Gen Z Smashes Workplace Norms
Generation Z, or Gen Z, is comprised of people born between 1996 - 2009. This is the first generation to not be aware of life before the 9/11 attacks, to not know a world without technology or social media. It is the first generation to have high diversity rates, to have lived most of their lives with a black president. This generation was raised by their cynical Gen X parents, who they have more in common with than Millennials even though the latter is closer in age. Early studies on the generation referred to them as the Selfie generation or iGen - but neither of those titles fit who they are now or becoming as adults.
The oldest Gen Z population is now graduating college and entering the workforce. Drastically different than their idealistic millennial counterparts, they are going to smash established systems in the workplace. We’ve put together five key desires Gen Z is looking for in the workplace.
Financial Stability and Security
In a recent survey, 75% of this generation are more worried about starting a career and getting a good job than they are about finding their soulmate. They watched their parents and Millennials struggle through the recession, some of whom are still climbing out of it. They don’t want to end up in that boat, and with another recession on the horizon, their need for financial stability is even greater. Millennials were concerned about their finances when they started out in their 20’s, but they were willing to sacrifice pay for fulfilling their idealistic passion. This generation is almost averse to that concept. While there is a desire for a strong work/life balance, they are more than willing to take higher paying jobs that require nights or weekends, in fields they may not truly love. They may settle for a job with a large corporation rather than a small startup company, for the security of a strong brand. This also means they are willing to job-hop until they find the right balance of work/life and salary.
Gen Z hates open workspaces, and to be honest, so should everyone. Studies over the last few years have found that open workspaces actually caused less peer interaction and created more distractions. More people wear headphones and interact infrequently with those around them when they’re in a shared workspace. This doesn’t mean fabric lined cubicles need to be the new fad, but investing in quiet rooms, small meeting spaces, and other innovative architecture may be key to low turnover and higher productivity. Gen Z values privacy, which makes sense given their constant connection to social media. Providing them with offices or even flex time to work remotely will allow them the privacy and independent workflow that they greatly treasure.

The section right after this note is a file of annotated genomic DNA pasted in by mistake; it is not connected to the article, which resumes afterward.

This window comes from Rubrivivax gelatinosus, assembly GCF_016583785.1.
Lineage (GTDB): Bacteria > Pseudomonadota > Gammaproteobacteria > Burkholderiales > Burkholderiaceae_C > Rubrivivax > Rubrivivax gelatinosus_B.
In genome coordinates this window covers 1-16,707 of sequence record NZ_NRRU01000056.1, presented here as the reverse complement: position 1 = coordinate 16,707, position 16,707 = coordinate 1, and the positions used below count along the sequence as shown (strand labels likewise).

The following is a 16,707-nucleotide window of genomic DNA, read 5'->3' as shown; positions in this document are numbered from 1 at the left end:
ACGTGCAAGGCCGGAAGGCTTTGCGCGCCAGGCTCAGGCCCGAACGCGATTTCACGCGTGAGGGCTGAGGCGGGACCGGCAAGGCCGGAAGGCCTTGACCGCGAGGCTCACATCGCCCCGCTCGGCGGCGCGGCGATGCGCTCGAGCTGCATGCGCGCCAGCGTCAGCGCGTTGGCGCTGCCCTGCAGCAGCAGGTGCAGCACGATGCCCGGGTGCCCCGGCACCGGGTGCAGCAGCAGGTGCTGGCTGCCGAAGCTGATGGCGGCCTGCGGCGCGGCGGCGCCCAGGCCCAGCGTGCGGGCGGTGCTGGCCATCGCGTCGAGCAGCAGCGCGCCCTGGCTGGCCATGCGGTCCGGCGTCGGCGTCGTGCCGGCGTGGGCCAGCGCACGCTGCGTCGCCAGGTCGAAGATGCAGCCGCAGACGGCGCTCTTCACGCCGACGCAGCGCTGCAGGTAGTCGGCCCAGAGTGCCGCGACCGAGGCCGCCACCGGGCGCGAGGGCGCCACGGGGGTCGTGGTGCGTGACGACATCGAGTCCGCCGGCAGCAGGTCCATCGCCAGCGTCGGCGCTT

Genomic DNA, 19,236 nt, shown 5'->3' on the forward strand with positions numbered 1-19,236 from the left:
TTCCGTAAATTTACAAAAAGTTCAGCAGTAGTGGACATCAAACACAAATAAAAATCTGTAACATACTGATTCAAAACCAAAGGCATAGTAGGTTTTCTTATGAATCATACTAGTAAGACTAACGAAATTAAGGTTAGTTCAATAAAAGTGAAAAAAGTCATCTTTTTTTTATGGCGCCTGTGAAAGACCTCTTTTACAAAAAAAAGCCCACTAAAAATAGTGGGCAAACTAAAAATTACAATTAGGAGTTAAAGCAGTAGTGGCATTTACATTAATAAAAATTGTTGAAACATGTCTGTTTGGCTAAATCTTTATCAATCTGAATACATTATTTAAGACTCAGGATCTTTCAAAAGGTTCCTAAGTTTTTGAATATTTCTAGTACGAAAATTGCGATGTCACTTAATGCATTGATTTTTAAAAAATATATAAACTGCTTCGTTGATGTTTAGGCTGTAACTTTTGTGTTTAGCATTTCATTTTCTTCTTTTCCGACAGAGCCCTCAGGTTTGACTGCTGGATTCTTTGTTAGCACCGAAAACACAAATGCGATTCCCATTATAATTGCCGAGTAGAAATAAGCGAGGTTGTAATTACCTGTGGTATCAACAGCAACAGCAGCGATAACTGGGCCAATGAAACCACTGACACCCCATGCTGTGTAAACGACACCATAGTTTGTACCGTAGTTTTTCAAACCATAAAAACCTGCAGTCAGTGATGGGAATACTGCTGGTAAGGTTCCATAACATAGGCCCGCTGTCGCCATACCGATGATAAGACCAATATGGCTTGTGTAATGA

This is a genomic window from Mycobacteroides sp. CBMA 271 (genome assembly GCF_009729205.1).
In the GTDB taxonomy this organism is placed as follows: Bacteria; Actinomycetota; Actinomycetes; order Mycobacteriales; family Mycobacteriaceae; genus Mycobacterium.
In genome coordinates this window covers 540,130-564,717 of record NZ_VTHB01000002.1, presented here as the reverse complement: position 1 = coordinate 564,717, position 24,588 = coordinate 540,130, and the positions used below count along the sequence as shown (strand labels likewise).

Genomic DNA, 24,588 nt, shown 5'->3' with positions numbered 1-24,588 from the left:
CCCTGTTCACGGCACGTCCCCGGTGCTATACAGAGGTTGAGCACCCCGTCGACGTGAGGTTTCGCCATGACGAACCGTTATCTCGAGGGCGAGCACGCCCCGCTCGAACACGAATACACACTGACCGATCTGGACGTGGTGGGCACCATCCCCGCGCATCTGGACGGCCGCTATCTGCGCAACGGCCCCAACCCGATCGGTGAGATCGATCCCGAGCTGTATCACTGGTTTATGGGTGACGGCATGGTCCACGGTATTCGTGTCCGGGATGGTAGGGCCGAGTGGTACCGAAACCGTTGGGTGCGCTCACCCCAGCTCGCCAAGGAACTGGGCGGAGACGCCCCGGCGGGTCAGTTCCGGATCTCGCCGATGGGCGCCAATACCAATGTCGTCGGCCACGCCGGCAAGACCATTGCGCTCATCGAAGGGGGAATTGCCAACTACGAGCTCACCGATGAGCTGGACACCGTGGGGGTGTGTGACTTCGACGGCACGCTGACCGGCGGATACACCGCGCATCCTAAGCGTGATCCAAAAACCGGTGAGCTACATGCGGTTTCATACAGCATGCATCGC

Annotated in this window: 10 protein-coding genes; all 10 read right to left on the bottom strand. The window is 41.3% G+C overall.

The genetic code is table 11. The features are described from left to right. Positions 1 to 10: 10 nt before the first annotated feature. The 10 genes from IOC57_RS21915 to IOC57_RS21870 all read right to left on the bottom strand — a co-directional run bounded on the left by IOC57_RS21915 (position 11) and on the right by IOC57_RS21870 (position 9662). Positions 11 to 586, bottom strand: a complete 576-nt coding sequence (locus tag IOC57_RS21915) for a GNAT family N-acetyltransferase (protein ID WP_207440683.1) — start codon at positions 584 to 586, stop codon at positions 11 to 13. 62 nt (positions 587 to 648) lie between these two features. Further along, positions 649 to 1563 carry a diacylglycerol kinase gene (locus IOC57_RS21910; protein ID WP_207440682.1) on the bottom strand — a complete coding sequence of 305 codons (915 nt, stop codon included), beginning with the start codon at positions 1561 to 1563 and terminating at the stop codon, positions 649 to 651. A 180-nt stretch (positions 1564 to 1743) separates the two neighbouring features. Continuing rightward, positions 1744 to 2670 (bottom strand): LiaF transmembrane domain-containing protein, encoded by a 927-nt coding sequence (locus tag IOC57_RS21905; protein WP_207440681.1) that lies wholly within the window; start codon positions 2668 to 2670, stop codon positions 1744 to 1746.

Even though they hate open workspaces, they love social engagement. They, like Millennials, want to feel engaged with their workplace. They want a culture, a team spirit, a reason to thrive together. But unlike Millennials, they value face-to-face interaction over texts, emails, and even social media. In a world of fake news and deepfake technology, honesty is everything. If something important needs to be discussed, they want to see your face. Even remote workers want to feel connected and engaged. Weekly or monthly video chat is a great way to keep your remote workers engaged.
Because honesty is so important, they see feedback as a learning tool. Even failure is a positive learning experience, a way for them to improve. Like their Gen X parents, this generation has a similar desire to win. Regular feedback from their superiors is viewed as a way for them to get better and hone the skills that can set them apart. This feedback can be monthly, weekly, or even daily. And with their need for face-to-face interaction, a congratulatory or condemning email won’t do. They want to see on your face that your feedback is honest and true.
While they desire to work independently on daily tasks, they still want to be part of the decision making process. They want to help shape and create new ideas and systems. They want to lead a group or be placed in management quickly. Their drive to succeed in the workplace and need for financial stability fuels their passion for workplace involvement and creativity. The more opportunities these entry level and internship employees have, the more successful they will become, and the more vital they’ll be to your company.
This new generation grew up surrounded by social media and technology from day one. Because of this, their need for face-to-face interaction, honest feedback, and independent work is what really sets them apart from Millennials. They also want to feel engaged and important in the workplace, so finding ways to bring a team together or have group discussions on new and exciting concepts will surely keep this new generation engaged and successful. Change always requires research and hard work, but it is a welcome change.
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